(1) Hawk. P. C., bk. 2, ch. 25, s. 48, vol. 2, p. 306 (Curwood); vol. 4, p. 22 (Leach).

 

(2) Dyer, 131b. [*116]

 

done out of the realm, “because” – however else it was triable – “no offence of treason committed out of the realm was triable here by the course of the common law” – at any rate before the statute of 35 Hen. 8, c. 2. The question was as to the meaning of the words “according to the course of the common law”; did they refer to the common law before 35 Hen. 8 or the common law as modified by that statute? In other words, did the statute of 1 &2 Ph. &Mar. c. 10 repeal or modify the Act of Henry VIII.? “And for the cause above the judges, Sir John Baker and Hare M.R. were assembled.” They thought that the statute of Henry VIII. enlarged the power and authority of the trials of the realm in this point, and that “by the words above, that is to say ‘according to the order and course of the common law, ’ it shall be intended that the trial shall be in the county where the indictment is.” This was not a decision in a case, but the resolution as of a rule committee. It casts no doubt on the opinion that high treason committed abroad was triable some way or other.

 

To come now to the decided cases. In the case of William de Weston (1) it was found by Parliament that he having undertaken to keep safely the castle of Outkrewyk in Flanders wickedly delivered and surrendered it to the King’s enemies without any duress or lack of victuals by his own default alone against all right and reason and against his allegiance and undertaking. By resolution of Parliament he was sentenced to be drawn and hanged. In the case of Sir John de Gomeneys (2), who was impeached for delivering up the castle of Ardes in France, sentence was also passed. That was treason by adhering to the King’s enemies. Sir Matthew Hale mentions both these cases in the passage cited in the argument for the defence. (3) That passage is a strong authority in favour of the Crown.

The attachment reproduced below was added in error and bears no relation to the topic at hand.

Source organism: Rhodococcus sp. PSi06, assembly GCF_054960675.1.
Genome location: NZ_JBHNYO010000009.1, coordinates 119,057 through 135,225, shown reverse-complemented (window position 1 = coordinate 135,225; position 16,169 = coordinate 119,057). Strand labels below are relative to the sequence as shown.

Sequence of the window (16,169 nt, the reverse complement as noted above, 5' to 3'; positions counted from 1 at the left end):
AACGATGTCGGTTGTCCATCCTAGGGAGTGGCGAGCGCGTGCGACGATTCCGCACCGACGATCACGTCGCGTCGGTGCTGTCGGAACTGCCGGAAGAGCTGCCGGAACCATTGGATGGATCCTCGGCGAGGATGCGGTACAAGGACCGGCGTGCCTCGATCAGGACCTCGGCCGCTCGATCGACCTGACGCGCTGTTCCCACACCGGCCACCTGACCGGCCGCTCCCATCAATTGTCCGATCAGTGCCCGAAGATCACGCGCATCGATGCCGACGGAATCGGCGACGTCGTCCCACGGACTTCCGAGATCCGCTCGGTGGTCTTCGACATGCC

The next is Lord Wentworth’s Case. (4) Lord Wentworth, deputy of the town of Calais, Edward Grymston, controller of that town, and Ralph Chamberleyn, lieutenant of the castle of Calais, were

 

(1) (1377) Rot. Parl. 1 Ric. 2, nums. 38 – 40. See also 4 Cobb. St. Tr. 299.

 

(2) Rot. Parl. 1 Ric. 2, nums. 38 – 40; 4 Cobb. St. Tr. 303.

 

(3) 1 Hale, P. C. 168.

 

(4) (1559) Unreported: Baga de Secretis, K. B. 1 Eliz., Pouch 38, in the Public Record Office. [*117]

 

indicted jointly with others for that occupying and exercising various offices respectively at Calais in parts beyond the seas they were on December 20, 1558, adhering to, aiding, and comforting Henry King of the French, the public enemy of the King and Queen of this realm of England, and finding means falsely and traitorously to deprive the said King and Queen of their possession of the town of Calais and the castle of the same and deliver the same into the hands and possession of the said Henry King of the French. For the fulfilling of which false and treasonable purposes the said Henry, by their treasonable procurement, covin, and assent, sent the Duke of Guise with an army of 15,000 Frenchmen to the town of Calais to receive it, upon whose approach Chamberleyn withdrew from the castle so that the French took it, and Lord Wentworth, Grymston, and Chamberleyn offered to surrender the town and permitted the Duke of Guise to enter and take it. The indictment against Lord Wentworth was removed into the House of Lords, where he was found not guilty. (1) Grymston was tried before commissioners and found not guilty. (2) Chamberleyn was tried before the same commission, found guilty, and executed. (3) That was a case of adhering to the enemies of the King without the realm.